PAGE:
The governor of Puerto Rico wants to sell the Telephone Company. I must admit that my first reaction upon finding out about this brilliant decision was envy. Why hadn’t such a marvelous idea occurred to me instead? The answer is simple: Governors are visionaries and tremendously creative people. By thus proposing the immediate sale of the Telephone Company, our wise governor discharges his constitutional duty of establishing guidelines for us and opening new avenues towards progress. That is what governors do best. Therefore, it would be much better if we Puerto Ricans stopped already with all these fruitless protests that lead us nowhere. On the contrary: we must become fervent ad hoc salespeople, and in a great patriotic gesture, and as soon as possible, aid in the sale of the Telephone Company.
And as long as we are feeling so inclined to sell Puerto Rican properties, why stop with the Telephone Company? What do we get, for example, from El Morro? What revenues? Wouldn’t it better for us to get rid of that old hulk? It occurs to me that we could get, easily, for its land, its view, and its location as a jetty in Old San Juan, say $50 or $60 million. And we also have St. Christopher’s Castle which by the way, and as far as I know, doesn’t serve a single productive function either. On the other hand, how about a nice little five-star hotel built at the entrance of the islet and conveniently located just a few blocks from Hooters? How many investors could resist this? Hey, and how about an El Yunque Hilton? Can’t you visualize it? With the sale of El Yunque we wouldn’t only pocket a few more millions, but once and for all we would remove all concern and anxiety about our tourists getting lost in the forest and later suing us.
In my desperate attempt to join in the call of our great leader, I began to prepare a list of useless possessions we could sell. But I’m a real bonehead; I forgot that these properties belong to the Federal government. We can’t sell them because we have no say in the “federal affairs” that take place in our island of Puerto Rico. It is truly a pity and a waste of resources.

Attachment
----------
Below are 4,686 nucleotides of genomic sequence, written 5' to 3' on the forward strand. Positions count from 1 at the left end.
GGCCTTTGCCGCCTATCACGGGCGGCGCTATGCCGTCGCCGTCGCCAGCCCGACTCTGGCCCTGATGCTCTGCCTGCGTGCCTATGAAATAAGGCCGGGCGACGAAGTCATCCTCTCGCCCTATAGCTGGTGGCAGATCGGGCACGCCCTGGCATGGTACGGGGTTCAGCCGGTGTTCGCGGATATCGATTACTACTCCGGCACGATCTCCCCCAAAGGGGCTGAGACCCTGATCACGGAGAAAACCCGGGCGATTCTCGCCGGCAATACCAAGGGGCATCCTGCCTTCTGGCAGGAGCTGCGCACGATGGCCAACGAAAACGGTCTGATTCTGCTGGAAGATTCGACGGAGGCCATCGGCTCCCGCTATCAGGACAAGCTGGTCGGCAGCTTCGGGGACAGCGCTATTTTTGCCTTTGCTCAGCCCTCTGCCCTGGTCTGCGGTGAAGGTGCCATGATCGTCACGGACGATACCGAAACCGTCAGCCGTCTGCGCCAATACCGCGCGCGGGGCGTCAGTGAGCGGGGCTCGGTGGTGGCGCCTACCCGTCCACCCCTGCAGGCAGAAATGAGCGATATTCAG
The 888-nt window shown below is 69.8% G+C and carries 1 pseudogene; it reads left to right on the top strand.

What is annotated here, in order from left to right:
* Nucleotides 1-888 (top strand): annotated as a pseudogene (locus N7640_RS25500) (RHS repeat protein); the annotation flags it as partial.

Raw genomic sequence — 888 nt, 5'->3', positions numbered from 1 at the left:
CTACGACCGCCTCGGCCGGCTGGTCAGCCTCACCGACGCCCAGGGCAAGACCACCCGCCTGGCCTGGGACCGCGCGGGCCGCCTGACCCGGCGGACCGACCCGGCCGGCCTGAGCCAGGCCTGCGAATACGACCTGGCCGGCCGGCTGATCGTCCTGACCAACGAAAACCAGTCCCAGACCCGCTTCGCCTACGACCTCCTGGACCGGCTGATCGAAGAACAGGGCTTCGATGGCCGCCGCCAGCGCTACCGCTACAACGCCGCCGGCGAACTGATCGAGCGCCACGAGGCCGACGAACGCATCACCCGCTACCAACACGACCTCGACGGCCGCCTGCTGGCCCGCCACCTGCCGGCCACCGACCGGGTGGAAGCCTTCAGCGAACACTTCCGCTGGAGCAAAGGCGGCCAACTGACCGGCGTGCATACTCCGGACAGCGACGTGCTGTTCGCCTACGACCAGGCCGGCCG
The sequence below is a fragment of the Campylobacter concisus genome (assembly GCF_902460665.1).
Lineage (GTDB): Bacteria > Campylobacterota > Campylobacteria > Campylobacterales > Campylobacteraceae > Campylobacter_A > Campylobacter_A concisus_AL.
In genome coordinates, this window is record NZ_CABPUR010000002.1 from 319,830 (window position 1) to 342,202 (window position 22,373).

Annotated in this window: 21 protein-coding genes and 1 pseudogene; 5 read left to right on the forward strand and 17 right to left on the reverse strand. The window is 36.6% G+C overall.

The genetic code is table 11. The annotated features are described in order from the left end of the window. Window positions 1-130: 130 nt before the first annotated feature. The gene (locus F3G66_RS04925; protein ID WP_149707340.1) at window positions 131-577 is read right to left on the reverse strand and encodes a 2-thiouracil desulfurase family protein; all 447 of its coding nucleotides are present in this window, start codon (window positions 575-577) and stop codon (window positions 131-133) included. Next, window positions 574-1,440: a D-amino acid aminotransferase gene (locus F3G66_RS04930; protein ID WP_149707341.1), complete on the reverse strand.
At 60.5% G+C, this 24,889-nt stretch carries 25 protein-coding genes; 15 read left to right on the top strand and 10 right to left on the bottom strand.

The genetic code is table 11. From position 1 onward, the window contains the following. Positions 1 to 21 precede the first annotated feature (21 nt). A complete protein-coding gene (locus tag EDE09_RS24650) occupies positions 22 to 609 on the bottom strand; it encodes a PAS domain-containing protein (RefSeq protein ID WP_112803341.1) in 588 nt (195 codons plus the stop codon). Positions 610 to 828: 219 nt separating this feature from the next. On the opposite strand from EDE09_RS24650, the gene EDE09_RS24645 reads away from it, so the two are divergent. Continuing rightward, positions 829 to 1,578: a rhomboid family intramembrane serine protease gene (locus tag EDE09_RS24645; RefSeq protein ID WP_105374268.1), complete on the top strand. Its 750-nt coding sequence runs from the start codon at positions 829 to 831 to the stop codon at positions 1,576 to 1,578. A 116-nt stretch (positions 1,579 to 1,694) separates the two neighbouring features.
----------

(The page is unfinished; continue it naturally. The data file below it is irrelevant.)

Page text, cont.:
Nevertheless, we must not give up. So, I got out my pencil again and came up with other properties we could sell: the San Juan Cathedral, which could be converted into the most fabulous discotheque of all times. I also thought of La Capilla del Cristo (The Chapel of Christ), where an intimate bar could be built with the added attraction of serving piña coladas and enticing its patrons to feed corn to the doves in the adjoining park. But I suddenly remembered that these places belong to the Church and they would probably not like Rosello’s selling them.
They say necessity is the mother of invention. In my desperate attempt to heed the patriotic call of the governor of Puerto Rico, I once more picked up my pencil, and suddenly it came to me (like a bolt of lightning) that we do have a totally worthless piece of property that we could sell right now and not have it missed by anyone in the world (not even Puerto Rico): La Fortaleza, the Governor’s Mansion.